A stark warning by Europe’s farming unions that planned EU anti-dumping duties on liquid nitrogen fertiliser imports would increase costs for farmers by £1.7 billion over the next five years has been dismissed by a UK fertiliser supplier as a “massive over-statement”.
“Business is business and there are a lot of supply sources around the world for us to draw on,” said Mark Law of Law Fertilisers.
He added that he also wasn’t worried about any potential Brexit effect on the fertiliser business.
“We trade with the EU and we’ll absorb any potential duty that is involved,” he said.
His response came in the wake of a warning by Copa-Cogeca, who represent EU farm unions, including NFU Scotland, that planned EU anti-dumping duties on liquid nitrogen originating from Russia, Trinidad and Tobago and the USA, would end up costing farmers an awful lot of money.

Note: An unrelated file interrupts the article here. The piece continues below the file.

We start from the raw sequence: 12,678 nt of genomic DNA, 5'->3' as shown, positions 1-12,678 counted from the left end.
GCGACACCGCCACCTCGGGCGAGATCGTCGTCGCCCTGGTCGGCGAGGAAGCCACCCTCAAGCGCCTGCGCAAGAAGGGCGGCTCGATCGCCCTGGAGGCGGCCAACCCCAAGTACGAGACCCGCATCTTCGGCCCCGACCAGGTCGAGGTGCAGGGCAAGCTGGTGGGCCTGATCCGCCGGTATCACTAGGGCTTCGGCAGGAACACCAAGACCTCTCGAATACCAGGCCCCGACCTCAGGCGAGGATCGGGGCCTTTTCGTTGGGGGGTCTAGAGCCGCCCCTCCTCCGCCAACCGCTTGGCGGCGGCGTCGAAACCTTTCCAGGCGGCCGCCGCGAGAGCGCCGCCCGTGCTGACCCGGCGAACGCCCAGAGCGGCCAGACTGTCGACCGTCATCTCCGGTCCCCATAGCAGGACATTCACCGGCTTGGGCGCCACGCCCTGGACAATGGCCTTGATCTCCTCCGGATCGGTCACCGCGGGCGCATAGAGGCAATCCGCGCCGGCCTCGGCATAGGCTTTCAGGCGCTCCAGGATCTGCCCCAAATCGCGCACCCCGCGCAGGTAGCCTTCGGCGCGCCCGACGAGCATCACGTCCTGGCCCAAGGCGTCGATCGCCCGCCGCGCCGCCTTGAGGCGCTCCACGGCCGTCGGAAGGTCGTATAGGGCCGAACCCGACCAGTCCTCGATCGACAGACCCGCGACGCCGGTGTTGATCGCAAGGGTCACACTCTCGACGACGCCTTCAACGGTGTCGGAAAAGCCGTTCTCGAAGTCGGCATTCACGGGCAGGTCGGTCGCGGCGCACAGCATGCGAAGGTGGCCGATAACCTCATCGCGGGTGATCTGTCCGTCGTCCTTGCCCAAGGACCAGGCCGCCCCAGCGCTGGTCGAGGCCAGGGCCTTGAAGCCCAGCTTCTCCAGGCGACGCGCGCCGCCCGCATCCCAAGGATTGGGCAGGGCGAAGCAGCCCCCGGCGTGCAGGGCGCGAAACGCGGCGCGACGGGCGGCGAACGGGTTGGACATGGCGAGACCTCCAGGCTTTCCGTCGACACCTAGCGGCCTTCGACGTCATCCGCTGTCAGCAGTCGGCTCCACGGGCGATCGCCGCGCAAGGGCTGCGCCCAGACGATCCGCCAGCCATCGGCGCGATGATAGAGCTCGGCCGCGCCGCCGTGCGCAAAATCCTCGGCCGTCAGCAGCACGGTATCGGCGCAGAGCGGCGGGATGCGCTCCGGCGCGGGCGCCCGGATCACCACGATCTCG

“Fertilisers represent by far the largest share of European farmers’ input costs,” said Copa-Cogeca secretary general Pekka Pesonen, adding that Urea Ammonium Nitrate alone could represent up to 30% of farmers’ operating costs in Europe.
The organisation’s Cereals Working Party chairman, Jean-François Isambert, added that prices of nitrogen fertilisers had already increased considerably in recent months and that the proposed anti-dumping move would add about €2 billion (£1.7m) to farm costs over a five-year period.
“Not so,” replied Mr Law, whose Scottish operations are run from Kirkcaldy.
“I’d advise farmers to shop around, as always.”